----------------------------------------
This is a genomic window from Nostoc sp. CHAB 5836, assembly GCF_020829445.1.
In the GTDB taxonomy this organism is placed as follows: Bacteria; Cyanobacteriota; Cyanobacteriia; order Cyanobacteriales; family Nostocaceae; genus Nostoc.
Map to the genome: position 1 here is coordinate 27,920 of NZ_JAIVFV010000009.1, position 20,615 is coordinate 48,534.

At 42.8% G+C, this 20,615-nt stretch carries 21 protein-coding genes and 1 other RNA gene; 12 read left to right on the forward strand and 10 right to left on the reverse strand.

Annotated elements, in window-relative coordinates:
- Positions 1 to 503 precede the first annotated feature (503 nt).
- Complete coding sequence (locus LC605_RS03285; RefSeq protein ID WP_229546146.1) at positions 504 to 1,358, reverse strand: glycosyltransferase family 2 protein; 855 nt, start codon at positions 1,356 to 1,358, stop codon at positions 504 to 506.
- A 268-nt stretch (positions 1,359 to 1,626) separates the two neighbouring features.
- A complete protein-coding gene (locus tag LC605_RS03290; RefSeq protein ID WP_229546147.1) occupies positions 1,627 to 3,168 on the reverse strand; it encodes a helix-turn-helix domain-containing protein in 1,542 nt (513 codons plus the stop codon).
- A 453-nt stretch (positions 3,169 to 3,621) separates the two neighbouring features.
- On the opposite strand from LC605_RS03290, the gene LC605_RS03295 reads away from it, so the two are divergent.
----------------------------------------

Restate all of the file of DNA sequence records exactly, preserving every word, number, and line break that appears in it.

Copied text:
This is a genomic window from Nostoc sp. CHAB 5836, assembly GCF_020829445.1.
In the GTDB taxonomy this organism is placed as follows: Bacteria; Cyanobacteriota; Cyanobacteriia; order Cyanobacteriales; family Nostocaceae; genus Nostoc.
Map to the genome: position 1 here is coordinate 27,920 of NZ_JAIVFV010000009.1, position 20,615 is coordinate 48,534.

At 42.8% G+C, this 20,615-nt stretch carries 21 protein-coding genes and 1 other RNA gene; 12 read left to right on the forward strand and 10 right to left on the reverse strand.

Annotated elements, in window-relative coordinates:
- Positions 1 to 503 precede the first annotated feature (503 nt).
- Complete coding sequence (locus LC605_RS03285; RefSeq protein ID WP_229546146.1) at positions 504 to 1,358, reverse strand: glycosyltransferase family 2 protein; 855 nt, start codon at positions 1,356 to 1,358, stop codon at positions 504 to 506.
- A 268-nt stretch (positions 1,359 to 1,626) separates the two neighbouring features.
- A complete protein-coding gene (locus tag LC605_RS03290; RefSeq protein ID WP_229546147.1) occupies positions 1,627 to 3,168 on the reverse strand; it encodes a helix-turn-helix domain-containing protein in 1,542 nt (513 codons plus the stop codon).
- A 453-nt stretch (positions 3,169 to 3,621) separates the two neighbouring features.
- On the opposite strand from LC605_RS03290, the gene LC605_RS03295 reads away from it, so the two are divergent.